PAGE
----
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Frost Music

Album: Frost Music
# Song Title   Time
1)    Jennie Lee
2)    Family, The
3)    Long Way Down from Mobile, A
4)    Take My Hand
5)    Mystery Man
6)    Baby Once You Got It
7)    Stand in the Shadows
8)    Little Susie Singer (Music to Chew Gum By)
9)    First Day of May
10)    Who Are You?
Product Details
Performer Notes
  • The Frost: Dick Wagner (vocals, lead guitar), Don Hartman (rhythm guitar, vocals, harmonica), Gordy Garris (bass, vocals), Bob Rigg (drums, vocals),
  • Recorded at Vanguard's 23rd Street Studio, New York.
  • All songs written by Dick Wagner except "Baby Once You Got It" (Don Hartman/Gordy Garris/Bob Rigg).
  • Personnel: Don Hartman (vocals, guitar, harmonica); Dick Wagner (vocals, guitar); Gerdy Garris (vocals, keyboards, drums); Bob Rigg (vocals, drums); Gordy Garris (vocals); Bob Riggs (drums).
  • Audio Mixer: Ed Friedner .
  • Recording information: Vanguard's 23rd Street Studio, New York, NY.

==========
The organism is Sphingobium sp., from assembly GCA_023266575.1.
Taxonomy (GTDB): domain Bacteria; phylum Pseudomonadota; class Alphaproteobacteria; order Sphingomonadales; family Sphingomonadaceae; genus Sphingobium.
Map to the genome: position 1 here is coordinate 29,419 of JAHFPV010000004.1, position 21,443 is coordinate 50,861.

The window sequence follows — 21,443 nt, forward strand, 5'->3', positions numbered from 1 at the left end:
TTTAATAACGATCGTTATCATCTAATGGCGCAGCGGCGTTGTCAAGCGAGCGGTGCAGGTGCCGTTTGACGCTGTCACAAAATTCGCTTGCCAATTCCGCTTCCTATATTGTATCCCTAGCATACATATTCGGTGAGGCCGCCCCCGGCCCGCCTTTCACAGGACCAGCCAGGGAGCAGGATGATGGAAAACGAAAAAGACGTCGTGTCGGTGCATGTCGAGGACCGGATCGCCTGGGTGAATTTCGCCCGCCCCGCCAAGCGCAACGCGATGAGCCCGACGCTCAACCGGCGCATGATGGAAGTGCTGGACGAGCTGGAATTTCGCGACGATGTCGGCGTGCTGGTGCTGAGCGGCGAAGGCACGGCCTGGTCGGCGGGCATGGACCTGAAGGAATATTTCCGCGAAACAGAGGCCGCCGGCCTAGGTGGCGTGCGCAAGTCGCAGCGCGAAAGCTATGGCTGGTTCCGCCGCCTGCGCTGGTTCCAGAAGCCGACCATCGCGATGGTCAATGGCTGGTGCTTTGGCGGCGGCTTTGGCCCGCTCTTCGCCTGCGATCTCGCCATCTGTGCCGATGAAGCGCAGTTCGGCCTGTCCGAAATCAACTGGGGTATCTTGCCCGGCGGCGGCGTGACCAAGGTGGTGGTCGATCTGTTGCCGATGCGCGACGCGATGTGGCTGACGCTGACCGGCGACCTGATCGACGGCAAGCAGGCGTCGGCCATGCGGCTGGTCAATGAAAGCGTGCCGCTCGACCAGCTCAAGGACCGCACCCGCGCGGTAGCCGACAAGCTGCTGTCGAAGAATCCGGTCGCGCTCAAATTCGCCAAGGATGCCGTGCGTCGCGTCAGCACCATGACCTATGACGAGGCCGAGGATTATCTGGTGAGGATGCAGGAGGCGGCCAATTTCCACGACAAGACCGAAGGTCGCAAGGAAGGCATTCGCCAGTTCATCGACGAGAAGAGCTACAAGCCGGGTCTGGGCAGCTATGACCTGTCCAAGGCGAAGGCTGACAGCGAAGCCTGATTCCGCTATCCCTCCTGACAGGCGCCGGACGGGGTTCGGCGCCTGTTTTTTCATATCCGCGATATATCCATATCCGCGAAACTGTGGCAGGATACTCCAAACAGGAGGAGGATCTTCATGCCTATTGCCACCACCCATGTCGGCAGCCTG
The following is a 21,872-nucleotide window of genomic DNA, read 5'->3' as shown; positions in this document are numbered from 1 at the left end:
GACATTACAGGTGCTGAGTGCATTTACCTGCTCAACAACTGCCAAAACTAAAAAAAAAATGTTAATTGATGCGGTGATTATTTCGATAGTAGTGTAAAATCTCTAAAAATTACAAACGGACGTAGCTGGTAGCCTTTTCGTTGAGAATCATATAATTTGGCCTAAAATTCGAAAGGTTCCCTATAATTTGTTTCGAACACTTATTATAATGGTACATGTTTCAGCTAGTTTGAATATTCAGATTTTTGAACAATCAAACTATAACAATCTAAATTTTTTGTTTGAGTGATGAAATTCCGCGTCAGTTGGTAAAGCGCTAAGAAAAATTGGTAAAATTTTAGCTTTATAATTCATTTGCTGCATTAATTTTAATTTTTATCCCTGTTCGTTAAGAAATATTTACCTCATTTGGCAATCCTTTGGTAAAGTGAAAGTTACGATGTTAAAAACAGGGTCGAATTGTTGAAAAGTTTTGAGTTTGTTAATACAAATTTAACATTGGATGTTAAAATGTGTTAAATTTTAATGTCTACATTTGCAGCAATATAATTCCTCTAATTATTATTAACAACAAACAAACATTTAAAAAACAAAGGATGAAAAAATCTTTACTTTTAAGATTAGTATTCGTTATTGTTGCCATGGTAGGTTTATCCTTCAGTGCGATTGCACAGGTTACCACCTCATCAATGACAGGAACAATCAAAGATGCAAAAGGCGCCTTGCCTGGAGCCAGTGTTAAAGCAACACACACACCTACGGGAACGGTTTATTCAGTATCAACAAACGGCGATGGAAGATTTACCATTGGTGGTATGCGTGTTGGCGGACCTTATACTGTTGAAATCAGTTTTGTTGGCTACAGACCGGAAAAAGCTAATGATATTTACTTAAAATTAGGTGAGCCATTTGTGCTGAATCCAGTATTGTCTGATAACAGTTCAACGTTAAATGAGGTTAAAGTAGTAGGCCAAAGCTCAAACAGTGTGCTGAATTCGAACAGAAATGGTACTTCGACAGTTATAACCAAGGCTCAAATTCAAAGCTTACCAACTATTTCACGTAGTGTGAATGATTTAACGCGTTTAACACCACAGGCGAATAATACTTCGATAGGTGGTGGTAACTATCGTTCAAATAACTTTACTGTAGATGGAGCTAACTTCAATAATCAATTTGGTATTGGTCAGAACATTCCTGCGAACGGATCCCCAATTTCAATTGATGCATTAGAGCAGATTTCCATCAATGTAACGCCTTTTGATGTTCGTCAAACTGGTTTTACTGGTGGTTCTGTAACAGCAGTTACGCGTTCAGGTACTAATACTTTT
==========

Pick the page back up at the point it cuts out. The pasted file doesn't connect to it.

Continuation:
• "Sweet Jenny Lee" opens the album Frost Music like some unholy marriage between the Zombies and Ted Nugent's Amboy Dukes. And that sums up nicely this wonderful amalgam of British and Detroit rock, a surprisingly poppy effort from Dick Wagner and company. As a future purveyor of hard rock, and within the decade, eventual producer of his friend Mark Farner, the English sounds of bands like Kaleidoscope (U.K.) reverberate through songs like "Stand in the Shadows." With hints of very early Pink Floyd meets Strawberry Alarm Clock in track two, "The Family," Frost Music is more than a respectable effort from the young Wagner, and an adventurous offering from the label famous for Buddy Guy, Joan Baez, Eric Andersen, and Mimi & Richard Farina. Outside of Circus Maximus, the Frost are the deviation on this legendary folk label. Wagner's voice is strong on the venturesome "Stand in the Shadows," but it is the song with different titles on the album jacket and disc, "Susy Singer" or "Little Susie Singer (Music to Chew Gum By)," which is the album's highlight. A very psychedelic combination of ideas and sound effects that both the Alice Cooper Group and the Velvet Underground were playing with at the time. Wagner's eventual impact on the leaders of both groups would emerge in just four years when he co-led the Rock & Roll Animal Band with Steve Hunter for Lou Reed, and when that group went on to backup Alice Cooper, becoming in some paradoxical fashion, a macho foundation for one of music's most influential glitter/glam rock ensembles. The song "First Day of May" is a return to the Brit-pop sound that is the underlying theme here. Just a few years later, Blue ™yster Cult would produce a song with similar atmosphere entitled "Then Came the Last Days of May" on their Columbia debut, tempo a bit more subdued, but with B.O.C.'s awareness of what was going on in rock & roll, it hardly seems like a coincidence. The Frost were certainly more influential than they ever got credit for. "Who Are You" is really Syd Barrett/Floyd come to America. Hearing this music makes one wonder why Frost Music isn't as sought after as Moulty & the Barbarian's first album or Chocolate Watch Band. If Paul Revere & the Raiders and Leslie West's the Vagrants got immortalized on the Nuggets compilation, it makes the obscurity of the Frost all the more obliging. "Baby Once You Got It" is vintage '60s pop that bands like the Lyres and the Fleshtones have made a career out of emulating. In fact, this album is a delight for the '60s connoisseur and it shares a rare distinction with Alice Cooper's Easy Action, released in 1969 as well, both important and largely forgotten albums by artists who later proved their mettle, Wagner eventually becoming Alice Cooper's lead guitarist and co-songwriter. "A Long Way Down From Mobile" might throw the listener for a loop, sounding more like an outtake from James Taylor's backing band, but that's the curve Dick Wagner has always thrown. The Frost keep shifting from the garage rock of "Baby Once You Got It" to the English psychedelia of "Stand in the Shadows." The rest of the album, especially "Take My Hand," triggers again the comparison to Cooper's Easy Action. "Take My Hand" is as blatant a rip of the Byrds' "Eight Miles High" as the song "See the Light" by Extreme during their formative years. The Who and Byrds influences abound, and that Alice and Dick Wagner would join forces was only logical, as evidenced here in this very important and hard to find record. ~ Joe Viglione
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